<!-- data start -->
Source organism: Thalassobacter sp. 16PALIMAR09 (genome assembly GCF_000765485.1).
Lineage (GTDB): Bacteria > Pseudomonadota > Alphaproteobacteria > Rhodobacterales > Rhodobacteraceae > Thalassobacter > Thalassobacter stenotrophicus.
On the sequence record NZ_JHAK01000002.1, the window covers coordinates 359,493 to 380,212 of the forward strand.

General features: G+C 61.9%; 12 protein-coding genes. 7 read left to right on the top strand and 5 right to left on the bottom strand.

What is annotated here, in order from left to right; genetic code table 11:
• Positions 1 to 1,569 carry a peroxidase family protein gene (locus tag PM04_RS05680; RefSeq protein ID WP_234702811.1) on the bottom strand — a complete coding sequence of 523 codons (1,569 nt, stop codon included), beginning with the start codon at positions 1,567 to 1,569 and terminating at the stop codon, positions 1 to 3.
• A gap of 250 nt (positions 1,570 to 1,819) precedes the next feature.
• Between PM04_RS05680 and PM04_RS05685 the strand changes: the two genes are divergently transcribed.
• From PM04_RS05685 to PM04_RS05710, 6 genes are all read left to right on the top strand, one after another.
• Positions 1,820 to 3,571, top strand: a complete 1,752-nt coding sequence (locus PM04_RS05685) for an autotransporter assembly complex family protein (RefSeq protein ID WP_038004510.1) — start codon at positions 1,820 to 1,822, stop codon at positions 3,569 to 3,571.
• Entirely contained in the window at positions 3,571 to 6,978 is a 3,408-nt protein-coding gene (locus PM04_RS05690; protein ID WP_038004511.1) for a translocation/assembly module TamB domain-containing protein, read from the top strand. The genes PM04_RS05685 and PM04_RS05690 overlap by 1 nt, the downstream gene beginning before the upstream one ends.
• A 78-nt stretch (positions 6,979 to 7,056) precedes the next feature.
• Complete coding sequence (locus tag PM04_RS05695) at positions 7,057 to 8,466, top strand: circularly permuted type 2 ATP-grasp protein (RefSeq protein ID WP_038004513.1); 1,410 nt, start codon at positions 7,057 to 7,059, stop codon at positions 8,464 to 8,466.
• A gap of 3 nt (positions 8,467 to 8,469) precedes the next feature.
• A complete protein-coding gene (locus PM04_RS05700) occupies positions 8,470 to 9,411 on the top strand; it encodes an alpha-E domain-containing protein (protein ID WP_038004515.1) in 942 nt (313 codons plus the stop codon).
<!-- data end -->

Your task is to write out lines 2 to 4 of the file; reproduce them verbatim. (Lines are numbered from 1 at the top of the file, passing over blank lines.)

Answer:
Lineage (GTDB): Bacteria > Pseudomonadota > Alphaproteobacteria > Rhodobacterales > Rhodobacteraceae > Thalassobacter > Thalassobacter stenotrophicus.
On the sequence record NZ_JHAK01000002.1, the window covers coordinates 359,493 to 380,212 of the forward strand.

General features: G+C 61.9%; 12 protein-coding genes. 7 read left to right on the top strand and 5 right to left on the bottom strand.